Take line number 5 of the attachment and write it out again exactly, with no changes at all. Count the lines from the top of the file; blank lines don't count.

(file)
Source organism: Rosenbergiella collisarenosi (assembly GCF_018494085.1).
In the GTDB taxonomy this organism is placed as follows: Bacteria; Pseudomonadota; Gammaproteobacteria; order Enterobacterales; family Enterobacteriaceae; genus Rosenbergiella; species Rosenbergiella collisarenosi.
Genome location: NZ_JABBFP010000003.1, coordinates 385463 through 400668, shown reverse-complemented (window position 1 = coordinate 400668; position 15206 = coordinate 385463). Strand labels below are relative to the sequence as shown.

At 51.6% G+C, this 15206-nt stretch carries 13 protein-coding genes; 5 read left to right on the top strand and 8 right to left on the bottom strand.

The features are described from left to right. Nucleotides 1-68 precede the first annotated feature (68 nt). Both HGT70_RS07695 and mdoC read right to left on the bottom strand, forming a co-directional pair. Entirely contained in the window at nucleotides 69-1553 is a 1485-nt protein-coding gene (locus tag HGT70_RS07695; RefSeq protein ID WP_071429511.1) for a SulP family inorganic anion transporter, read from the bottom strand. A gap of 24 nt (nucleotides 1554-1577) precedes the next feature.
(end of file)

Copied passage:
The features are described from left to right. Nucleotides 1-68 precede the first annotated feature (68 nt). Both HGT70_RS07695 and mdoC read right to left on the bottom strand, forming a co-directional pair. Entirely contained in the window at nucleotides 69-1553 is a 1485-nt protein-coding gene (locus tag HGT70_RS07695; RefSeq protein ID WP_071429511.1) for a SulP family inorganic anion transporter, read from the bottom strand. A gap of 24 nt (nucleotides 1554-1577) precedes the next feature.